Prof. Jonathan Schneer discusses the British document that laid the foundation for a “home” for Jews in Palestine
By Stacey Dresner
On Nov. 2, 1917, the British government publicly stated that it would facilitate “the establishment in Palestine of a national home for the Jewish people.” What became known as the Balfour Declaration was sent in a letter from Foreign Secretary Arthur James Balfour to Lord Rothschild, the unofficial leader of the British Jewish community.
To mark the 100th anniversary of the signing of the Balfour Declaration – an historic document that many consider to be the diplomatic cornerstone of the state of Israel – Congregation B’nai Israel in Northampton, Massachusetts is hosting a talk given by Professor Jonathan Schneer entitled “The Making of the Balfour Declaration” on Sunday, Nov. 19, 3 – 4:30 p.m.
Schneer’s talk will examine the sequence of events leading up to the signing of the letter, as well as what Schneer considers to be the duplicity of the British government in its dealings with all parties concerning Palestine and the Middle East.
Schneer, who holds a B.A. from McGill University and a Ph.D. from Columbia University, is a modern British historian in the Georgia Institute of Technology’s School of History, Technology, and Society. In addition to authoring numerous articles and essays, he has written seven books and co-edited two. His book The Balfour Declaration: The Origins of the Arab-Israeli Conflict won a National Jewish Book Award in 2010.
Recently, Prof. Schneer discussed the Balfour Declaration and its implications with the Ledger, in advance of his appearance at CBI.
Jewish Ledger (JL): First, can you explain to us just what the Balfour Declaration was and its significance in the formation of Israel?
Jonathan Schneer (JS): The Balfour Declaration was a letter, dated November 2, 1917, from British Foreign Secretary Arthur Balfour to Lord Walter Rothschild, a leader of the British Jewish community. The letter promised that Britain would support the establishment of a home for the Jewish people in Palestine so long as that did not prejudice the rights of non-Jews living there.
It was of enormous significance to the formation of Israel because by it Zionists gained support from the most important power in the world at that time. But note: whatever Zionists and British leaders may have said in private, they mentioned in the Balfour Declaration only a “home” for Jews in Palestine. They did not mention the word “state,” because that would have alienated too many people.
JL: Would the formation of Israel have been possible without the Balfour Declaration?
JS: Historians don’t like to answer hypothetical questions. Israel is the product of all sorts of factors: World War I – maybe most important of all because it led to the downfall of the Ottoman Empire – Zionist determination, the rise of fascism, the Holocaust, and so on. The Balfour Declaration was a foundation stone, but there could have been another.
JL: Explain what you mean by the duplicity of the British when it comes to the Balfour Declaration.
JS: During World War I, British and French diplomats assumed the defeat of the Ottoman Empire, and divided up its territories to suit themselves. They agreed that France would control northern Palestine, Britain would control southern Palestine, and an international condominium of powers would govern Jerusalem. This was part of the Sykes-Picot Agreement. But simultaneously Britain was encouraging an Arab leader, the Grand Sharif Hussein, to rebel against the Ottomans, their common enemy. The British promised that if Hussein’s rebellion succeeded he would become leader of an independent Arab kingdom that included Palestine.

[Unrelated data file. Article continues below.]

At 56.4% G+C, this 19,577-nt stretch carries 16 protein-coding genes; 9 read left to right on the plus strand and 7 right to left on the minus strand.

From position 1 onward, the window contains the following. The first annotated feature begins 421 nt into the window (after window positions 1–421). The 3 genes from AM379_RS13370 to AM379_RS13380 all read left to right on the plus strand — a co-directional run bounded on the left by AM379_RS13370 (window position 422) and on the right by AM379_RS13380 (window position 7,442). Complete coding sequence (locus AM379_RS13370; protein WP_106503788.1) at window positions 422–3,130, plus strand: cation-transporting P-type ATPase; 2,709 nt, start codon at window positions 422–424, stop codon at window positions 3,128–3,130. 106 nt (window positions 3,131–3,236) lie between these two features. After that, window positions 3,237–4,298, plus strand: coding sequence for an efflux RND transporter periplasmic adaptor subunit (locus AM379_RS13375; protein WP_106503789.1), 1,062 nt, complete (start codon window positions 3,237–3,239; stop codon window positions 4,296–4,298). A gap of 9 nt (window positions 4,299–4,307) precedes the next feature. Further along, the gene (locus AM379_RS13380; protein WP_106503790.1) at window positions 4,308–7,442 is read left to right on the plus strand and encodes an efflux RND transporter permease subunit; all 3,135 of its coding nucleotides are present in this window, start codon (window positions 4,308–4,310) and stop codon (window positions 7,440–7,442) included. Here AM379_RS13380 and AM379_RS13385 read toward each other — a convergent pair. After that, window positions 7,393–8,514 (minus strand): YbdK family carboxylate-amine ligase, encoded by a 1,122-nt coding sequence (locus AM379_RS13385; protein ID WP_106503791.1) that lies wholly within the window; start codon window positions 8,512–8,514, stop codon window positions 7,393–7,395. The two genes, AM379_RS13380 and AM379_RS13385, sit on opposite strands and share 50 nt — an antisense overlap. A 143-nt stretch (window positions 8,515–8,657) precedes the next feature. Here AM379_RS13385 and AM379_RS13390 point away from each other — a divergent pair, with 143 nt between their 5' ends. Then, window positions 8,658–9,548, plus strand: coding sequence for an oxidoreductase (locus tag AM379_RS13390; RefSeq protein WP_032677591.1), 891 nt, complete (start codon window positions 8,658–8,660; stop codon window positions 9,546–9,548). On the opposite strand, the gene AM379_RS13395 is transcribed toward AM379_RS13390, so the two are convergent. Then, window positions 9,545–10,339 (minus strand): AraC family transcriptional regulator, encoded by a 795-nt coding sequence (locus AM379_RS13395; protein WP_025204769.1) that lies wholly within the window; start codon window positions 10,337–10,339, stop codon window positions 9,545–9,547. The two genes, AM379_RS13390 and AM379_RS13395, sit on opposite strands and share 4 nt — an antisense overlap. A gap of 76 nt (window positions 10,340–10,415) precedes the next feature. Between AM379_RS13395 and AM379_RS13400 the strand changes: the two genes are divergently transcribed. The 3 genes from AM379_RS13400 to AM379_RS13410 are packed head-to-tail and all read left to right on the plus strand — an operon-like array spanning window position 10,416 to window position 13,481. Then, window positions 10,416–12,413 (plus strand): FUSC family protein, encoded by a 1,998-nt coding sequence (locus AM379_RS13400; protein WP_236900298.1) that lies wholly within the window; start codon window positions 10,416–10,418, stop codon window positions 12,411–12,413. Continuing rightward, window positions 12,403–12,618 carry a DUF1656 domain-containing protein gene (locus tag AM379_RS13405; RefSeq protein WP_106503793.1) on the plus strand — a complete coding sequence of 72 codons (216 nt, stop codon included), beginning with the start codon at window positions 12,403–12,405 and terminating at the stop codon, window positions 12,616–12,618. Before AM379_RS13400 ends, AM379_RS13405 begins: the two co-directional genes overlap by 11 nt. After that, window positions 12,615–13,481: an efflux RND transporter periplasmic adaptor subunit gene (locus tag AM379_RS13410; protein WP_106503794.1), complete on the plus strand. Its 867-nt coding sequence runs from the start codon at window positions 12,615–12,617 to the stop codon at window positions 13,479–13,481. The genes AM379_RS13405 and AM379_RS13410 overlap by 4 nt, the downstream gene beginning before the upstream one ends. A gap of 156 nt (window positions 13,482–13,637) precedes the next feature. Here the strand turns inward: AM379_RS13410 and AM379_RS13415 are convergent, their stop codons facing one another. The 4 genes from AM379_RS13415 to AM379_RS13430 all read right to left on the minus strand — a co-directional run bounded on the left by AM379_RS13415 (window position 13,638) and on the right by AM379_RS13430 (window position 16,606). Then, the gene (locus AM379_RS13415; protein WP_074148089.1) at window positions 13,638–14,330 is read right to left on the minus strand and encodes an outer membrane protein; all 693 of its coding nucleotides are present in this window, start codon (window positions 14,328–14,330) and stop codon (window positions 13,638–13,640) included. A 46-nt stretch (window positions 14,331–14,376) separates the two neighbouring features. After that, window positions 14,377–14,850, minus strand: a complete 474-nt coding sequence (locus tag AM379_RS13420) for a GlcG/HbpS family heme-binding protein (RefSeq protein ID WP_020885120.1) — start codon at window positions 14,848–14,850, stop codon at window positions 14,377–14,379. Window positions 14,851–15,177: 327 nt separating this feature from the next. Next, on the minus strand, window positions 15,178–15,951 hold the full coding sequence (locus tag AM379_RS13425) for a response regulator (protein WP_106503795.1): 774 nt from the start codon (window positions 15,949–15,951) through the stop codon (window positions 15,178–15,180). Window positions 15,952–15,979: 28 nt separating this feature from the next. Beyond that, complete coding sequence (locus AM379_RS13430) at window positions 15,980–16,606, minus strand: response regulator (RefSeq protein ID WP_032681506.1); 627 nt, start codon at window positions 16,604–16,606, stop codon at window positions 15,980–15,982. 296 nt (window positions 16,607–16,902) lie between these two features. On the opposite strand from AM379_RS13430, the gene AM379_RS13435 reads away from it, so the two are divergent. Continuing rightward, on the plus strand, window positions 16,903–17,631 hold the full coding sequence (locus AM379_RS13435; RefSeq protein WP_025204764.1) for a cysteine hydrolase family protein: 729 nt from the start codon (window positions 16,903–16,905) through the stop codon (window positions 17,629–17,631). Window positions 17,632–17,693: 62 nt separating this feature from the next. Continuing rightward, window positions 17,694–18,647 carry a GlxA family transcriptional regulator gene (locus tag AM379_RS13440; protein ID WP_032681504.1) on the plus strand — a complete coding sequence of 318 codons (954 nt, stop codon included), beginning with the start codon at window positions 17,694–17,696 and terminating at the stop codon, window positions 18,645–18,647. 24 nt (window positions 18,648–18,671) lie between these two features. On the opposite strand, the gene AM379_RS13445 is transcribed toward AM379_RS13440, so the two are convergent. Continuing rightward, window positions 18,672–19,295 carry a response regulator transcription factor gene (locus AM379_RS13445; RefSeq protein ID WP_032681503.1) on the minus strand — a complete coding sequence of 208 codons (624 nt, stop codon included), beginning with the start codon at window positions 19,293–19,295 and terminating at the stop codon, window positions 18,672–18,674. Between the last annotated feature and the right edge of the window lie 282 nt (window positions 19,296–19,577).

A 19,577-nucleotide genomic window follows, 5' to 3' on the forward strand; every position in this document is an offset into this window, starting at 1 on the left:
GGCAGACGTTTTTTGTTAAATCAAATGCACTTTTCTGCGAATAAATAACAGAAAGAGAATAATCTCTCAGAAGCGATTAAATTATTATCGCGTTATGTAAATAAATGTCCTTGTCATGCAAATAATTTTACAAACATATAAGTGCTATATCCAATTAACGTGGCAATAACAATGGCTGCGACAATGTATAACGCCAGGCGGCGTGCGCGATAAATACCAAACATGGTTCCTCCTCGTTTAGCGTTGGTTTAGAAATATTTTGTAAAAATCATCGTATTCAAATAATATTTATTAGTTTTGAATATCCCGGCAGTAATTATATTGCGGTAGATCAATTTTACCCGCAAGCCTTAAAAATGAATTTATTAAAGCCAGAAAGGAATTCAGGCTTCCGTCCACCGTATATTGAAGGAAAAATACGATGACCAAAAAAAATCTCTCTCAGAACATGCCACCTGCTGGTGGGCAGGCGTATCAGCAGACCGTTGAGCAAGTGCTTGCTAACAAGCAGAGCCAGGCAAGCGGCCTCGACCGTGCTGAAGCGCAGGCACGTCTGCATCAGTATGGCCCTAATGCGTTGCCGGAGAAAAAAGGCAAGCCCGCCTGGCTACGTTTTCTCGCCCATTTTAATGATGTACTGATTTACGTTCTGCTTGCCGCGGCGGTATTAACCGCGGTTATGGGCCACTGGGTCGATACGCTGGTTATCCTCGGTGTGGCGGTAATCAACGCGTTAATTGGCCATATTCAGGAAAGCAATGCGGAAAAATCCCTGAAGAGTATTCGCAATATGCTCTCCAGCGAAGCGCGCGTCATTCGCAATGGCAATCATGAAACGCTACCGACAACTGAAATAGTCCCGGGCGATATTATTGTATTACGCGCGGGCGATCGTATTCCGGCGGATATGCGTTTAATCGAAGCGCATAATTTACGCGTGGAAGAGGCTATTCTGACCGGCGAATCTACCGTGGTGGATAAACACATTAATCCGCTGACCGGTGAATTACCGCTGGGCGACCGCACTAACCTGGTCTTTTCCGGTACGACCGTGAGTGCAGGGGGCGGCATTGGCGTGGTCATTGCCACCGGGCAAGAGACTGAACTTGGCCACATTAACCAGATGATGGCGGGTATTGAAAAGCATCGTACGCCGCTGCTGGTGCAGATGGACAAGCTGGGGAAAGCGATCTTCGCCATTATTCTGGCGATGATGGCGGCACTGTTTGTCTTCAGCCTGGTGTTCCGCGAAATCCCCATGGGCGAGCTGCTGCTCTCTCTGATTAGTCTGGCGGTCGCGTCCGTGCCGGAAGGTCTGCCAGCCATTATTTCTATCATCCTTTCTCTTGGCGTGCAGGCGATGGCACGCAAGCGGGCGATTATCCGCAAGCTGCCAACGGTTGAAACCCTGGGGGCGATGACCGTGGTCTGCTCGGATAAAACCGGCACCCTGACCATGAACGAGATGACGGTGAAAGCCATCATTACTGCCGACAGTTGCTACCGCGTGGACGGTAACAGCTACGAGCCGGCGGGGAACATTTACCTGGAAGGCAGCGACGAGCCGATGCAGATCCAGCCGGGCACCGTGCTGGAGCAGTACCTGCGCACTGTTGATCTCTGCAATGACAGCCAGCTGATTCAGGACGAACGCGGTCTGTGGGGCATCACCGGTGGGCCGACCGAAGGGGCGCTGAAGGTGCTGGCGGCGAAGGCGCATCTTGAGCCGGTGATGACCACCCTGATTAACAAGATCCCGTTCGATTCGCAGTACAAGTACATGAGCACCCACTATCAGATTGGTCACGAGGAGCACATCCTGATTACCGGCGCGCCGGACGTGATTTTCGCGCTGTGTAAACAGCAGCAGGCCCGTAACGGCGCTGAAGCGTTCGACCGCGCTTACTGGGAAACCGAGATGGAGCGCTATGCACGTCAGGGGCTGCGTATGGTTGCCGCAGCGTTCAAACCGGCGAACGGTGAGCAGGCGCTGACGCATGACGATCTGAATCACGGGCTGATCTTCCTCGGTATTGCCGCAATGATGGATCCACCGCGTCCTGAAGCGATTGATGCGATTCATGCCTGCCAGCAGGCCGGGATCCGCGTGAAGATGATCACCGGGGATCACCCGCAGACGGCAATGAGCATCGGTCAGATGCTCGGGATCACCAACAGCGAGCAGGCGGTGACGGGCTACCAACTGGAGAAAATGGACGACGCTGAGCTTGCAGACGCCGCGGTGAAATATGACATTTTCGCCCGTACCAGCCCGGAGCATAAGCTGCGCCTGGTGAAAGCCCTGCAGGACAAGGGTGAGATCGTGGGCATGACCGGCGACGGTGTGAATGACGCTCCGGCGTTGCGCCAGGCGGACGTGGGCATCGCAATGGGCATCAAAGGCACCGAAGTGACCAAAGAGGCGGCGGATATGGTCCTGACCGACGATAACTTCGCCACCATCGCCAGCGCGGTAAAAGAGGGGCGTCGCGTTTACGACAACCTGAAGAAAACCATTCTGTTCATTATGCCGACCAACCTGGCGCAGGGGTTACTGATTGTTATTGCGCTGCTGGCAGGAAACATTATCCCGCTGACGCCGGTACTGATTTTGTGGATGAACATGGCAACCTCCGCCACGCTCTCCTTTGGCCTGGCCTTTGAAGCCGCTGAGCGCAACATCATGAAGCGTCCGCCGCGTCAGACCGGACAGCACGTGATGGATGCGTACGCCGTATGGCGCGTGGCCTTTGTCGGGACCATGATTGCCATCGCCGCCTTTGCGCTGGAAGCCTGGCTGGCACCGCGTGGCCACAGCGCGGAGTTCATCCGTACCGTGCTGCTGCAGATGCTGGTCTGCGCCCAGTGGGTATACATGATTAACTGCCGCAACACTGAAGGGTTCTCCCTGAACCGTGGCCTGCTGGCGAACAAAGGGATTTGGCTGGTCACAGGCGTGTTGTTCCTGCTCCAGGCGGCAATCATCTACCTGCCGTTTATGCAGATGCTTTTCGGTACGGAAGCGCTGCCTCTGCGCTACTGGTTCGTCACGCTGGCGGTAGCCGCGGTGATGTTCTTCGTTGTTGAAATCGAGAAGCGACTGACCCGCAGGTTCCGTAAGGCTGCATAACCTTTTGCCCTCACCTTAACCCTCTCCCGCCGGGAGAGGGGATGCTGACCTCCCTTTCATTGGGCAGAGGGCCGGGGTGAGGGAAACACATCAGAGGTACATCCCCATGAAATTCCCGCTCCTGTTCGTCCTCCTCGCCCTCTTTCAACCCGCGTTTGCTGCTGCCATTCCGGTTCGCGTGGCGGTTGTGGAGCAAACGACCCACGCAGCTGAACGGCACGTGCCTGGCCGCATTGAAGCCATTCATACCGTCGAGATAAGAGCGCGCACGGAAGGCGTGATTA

Then Britain decided that it needed the support of “international Jewry,” and so issued the Balfour Declaration, promising Palestine to the Zionists. A little later, British Prime Minister David Lloyd George tried to induce the Ottomans to betray Germany by making a separate peace with the Allies. One of the inducements he offered was that Britain would not take Palestine away from them; the Ottoman flag could continue to fly there. So Britain promised parts of Palestine to France, to an international condominium, to Arabs, to Jews and to Turks.
JL: Labour Party leader Jeremy Corbyn turned down an invitation to dinner with Benjamin Netanyahu marking the 100th anniversary of the Balfour Declaration. Do you think that many Brits feel similarly about the Declaration? Do they regret it?
JS: Zionists celebrate the Balfour Declaration as a foundation stone of their country; Arabs deplore it as a foundation stone of their dispossession and misery. Of course, the Declaration is controversial in the country that made it and thereby helped trigger a hundred years of conflict. That people in Britain must choose one side over the other today is just one of the tragedies that have followed.
JL: Would you say that anti-Balfour Declaration sentiment by the British is tantamount to being anti-Israel?
JS: Absolutely not. The Balfour Declaration was the product of a tortuous and deceitful process, and its results were not simple. One must view the document critically, but that hardly means one must deny the right of Israel to exist.
“The Making of the Balfour Declaration” with Prof. Jonathan Schneer: Sunday, Nov. 19, 3-4:30 p.m. at Congregation Beth Israel, 253 Prospect St., Northampton, Mass. Co-sponsored by the Jewish Federation of Western Mass., the Springfield JCC, JCA, Beit Ahava, Sinai Temple, Temple Beth El, Temple Israel, Sons of Zion, Betsy and Richard Gaberman and the Harold Grinspoon Foundation, all in Massachusetts. Admission is free; reservations are not needed.